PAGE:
Ruaha National Park is a protected area situated
130 km from a city of Iringa in Central Tanzania. Ruaha National
Park covers a total area of 20,200 km². The name of the park is
derived from a Great Ruaha river that flows along a South- eastern
border of the nature reserve. Ruaha Park is a transit zone uniting
representatives of eastern and southern flora and fauna on its
territory. Hundreds of small, drying rivers, which are the natural
routes of various animals, connect to the Great Ruaha River.
In the park, large and small kudu coexist with more northern
species, such as the giant gazelle. In search of water, warthogs,
impalas and giant gazelles go to the river, for which the region is
the southernmost habitat. The banks of the river are a favorite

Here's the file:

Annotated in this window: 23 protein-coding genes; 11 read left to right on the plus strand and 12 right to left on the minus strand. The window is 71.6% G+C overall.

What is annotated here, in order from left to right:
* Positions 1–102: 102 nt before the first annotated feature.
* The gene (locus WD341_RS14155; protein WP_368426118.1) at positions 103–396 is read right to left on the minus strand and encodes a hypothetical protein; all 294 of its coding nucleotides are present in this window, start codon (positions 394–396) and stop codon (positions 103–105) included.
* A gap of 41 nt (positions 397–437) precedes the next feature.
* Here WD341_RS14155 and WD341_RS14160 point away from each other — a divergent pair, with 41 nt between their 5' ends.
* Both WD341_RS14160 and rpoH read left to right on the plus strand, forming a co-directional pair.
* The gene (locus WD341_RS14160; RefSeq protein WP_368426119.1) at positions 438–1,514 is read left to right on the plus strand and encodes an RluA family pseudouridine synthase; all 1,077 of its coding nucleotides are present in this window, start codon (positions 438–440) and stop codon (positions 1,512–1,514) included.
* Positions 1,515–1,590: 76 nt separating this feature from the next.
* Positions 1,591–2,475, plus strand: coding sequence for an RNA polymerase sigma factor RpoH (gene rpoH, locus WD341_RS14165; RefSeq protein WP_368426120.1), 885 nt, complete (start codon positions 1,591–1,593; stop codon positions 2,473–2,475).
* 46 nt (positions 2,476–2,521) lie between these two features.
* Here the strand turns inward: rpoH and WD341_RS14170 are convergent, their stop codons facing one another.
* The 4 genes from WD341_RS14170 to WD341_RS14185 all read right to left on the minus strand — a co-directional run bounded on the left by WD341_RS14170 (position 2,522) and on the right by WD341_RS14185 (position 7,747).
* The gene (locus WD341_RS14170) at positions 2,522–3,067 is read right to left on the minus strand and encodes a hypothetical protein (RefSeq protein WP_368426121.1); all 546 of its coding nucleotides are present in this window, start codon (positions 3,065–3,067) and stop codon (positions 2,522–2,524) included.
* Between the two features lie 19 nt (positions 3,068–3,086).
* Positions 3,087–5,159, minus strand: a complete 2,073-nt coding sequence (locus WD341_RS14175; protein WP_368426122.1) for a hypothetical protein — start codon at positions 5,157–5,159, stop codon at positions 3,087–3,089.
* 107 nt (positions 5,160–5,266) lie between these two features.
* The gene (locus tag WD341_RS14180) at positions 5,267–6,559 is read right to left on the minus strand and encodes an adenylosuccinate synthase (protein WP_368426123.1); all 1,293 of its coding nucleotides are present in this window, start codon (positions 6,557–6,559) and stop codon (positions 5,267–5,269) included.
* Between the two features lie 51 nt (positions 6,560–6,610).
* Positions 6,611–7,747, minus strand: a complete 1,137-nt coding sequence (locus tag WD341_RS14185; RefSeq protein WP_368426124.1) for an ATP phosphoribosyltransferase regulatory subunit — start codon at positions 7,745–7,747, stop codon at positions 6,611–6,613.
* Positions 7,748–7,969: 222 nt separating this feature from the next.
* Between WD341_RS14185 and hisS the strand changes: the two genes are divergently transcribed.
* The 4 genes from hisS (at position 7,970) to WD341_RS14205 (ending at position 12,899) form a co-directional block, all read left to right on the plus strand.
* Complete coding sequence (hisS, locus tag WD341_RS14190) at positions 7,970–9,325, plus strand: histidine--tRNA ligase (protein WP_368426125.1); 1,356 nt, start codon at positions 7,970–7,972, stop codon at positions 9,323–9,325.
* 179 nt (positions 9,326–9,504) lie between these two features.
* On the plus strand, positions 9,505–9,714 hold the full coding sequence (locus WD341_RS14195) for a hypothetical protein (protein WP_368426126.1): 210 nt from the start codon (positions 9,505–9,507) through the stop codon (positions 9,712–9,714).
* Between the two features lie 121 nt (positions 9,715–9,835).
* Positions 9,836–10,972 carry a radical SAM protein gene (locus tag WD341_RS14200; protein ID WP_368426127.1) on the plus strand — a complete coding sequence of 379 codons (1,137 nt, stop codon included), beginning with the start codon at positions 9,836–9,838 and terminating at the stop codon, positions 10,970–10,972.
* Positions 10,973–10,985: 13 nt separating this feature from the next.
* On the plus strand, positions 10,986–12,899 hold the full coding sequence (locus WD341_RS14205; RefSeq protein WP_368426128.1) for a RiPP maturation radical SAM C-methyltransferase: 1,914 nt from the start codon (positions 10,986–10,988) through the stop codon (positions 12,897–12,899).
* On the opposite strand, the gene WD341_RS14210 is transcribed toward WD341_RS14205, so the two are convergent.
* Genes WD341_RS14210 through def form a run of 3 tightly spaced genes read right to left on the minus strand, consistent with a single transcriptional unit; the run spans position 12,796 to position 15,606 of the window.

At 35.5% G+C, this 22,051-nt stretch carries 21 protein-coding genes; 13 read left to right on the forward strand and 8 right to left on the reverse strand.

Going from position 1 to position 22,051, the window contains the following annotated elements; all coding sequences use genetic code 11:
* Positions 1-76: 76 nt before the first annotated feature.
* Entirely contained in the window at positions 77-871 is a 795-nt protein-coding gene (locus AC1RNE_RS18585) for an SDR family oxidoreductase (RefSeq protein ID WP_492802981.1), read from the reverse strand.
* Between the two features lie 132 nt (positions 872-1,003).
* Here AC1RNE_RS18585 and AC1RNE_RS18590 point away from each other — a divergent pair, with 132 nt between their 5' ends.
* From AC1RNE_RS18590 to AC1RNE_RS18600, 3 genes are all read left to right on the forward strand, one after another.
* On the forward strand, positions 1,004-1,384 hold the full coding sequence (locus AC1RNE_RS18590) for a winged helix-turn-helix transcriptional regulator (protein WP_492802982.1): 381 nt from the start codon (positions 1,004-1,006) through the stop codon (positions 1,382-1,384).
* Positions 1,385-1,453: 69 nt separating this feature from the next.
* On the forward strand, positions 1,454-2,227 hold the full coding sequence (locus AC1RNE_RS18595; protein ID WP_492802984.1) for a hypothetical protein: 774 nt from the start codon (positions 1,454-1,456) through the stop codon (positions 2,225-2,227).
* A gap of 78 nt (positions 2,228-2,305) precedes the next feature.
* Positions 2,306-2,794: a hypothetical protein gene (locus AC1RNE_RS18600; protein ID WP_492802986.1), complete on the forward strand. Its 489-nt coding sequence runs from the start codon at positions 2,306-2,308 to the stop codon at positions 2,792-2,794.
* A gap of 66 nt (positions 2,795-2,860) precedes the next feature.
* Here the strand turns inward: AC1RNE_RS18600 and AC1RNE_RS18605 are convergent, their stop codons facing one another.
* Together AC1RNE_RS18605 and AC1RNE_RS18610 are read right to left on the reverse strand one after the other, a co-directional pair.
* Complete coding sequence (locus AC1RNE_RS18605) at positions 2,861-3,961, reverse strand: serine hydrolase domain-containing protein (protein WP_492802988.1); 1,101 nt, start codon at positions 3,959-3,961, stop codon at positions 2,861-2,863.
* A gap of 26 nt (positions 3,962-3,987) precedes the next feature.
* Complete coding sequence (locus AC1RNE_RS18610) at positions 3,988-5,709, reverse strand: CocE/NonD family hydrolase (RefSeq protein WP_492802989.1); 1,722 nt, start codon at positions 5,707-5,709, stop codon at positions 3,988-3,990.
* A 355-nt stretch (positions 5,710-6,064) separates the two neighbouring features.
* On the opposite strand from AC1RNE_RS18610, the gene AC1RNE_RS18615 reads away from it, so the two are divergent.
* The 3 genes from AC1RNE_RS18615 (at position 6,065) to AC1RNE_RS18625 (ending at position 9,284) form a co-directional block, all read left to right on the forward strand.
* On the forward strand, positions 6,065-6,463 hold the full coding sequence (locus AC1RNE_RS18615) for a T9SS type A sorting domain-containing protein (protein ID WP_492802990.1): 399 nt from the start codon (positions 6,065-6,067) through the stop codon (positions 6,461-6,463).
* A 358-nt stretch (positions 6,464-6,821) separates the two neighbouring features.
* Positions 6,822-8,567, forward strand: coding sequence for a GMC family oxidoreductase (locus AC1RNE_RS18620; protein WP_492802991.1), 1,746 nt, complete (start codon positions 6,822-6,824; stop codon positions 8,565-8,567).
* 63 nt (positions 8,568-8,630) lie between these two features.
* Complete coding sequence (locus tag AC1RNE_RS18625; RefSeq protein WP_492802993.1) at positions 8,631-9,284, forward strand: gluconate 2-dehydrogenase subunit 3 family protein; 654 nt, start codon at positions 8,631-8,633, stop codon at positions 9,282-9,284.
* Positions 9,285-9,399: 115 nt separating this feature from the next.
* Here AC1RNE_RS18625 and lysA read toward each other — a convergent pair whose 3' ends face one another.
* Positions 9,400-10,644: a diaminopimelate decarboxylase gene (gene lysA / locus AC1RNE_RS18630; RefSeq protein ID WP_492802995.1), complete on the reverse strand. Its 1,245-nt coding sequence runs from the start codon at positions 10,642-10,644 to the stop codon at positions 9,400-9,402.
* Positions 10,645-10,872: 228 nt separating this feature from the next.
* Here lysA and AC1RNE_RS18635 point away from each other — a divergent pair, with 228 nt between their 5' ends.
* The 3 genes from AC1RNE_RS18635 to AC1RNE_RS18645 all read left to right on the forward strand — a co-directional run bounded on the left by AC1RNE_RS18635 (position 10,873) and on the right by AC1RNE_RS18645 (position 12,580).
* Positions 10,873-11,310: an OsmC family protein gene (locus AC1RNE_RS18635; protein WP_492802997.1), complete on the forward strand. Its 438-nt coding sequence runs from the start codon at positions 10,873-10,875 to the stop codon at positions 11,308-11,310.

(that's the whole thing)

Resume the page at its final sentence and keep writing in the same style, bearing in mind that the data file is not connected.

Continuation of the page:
hunting ground for predators: lions, leopards, cheetahs, jackals and
hyenas. In addition, rare African wild dogs are found in the park.
The elephant population is the largest in eastern Africa.
More than 1,500 species of plants grow in the park, 80 species of
animals, 529 species of birds and 38 species of fish live.
The time from mid-May to December is suitable for observing
predators and large mammals. Kudu males are best seen in their
mating season in June. Birds, plant landscapes, and wild flowers are
best seen during the rainy season from January to April.
1910, the administration of the German colony created the Saba River
hunting reserve, which changed its name to Rungwa in 1946 under
British control. The population living in the reserve was forced to
leave it. The creation of the Ruaha Conservation Zone was published
in 1964, three years after independence. The park is located in the
southeastern part of the Rungwa hunting reserve.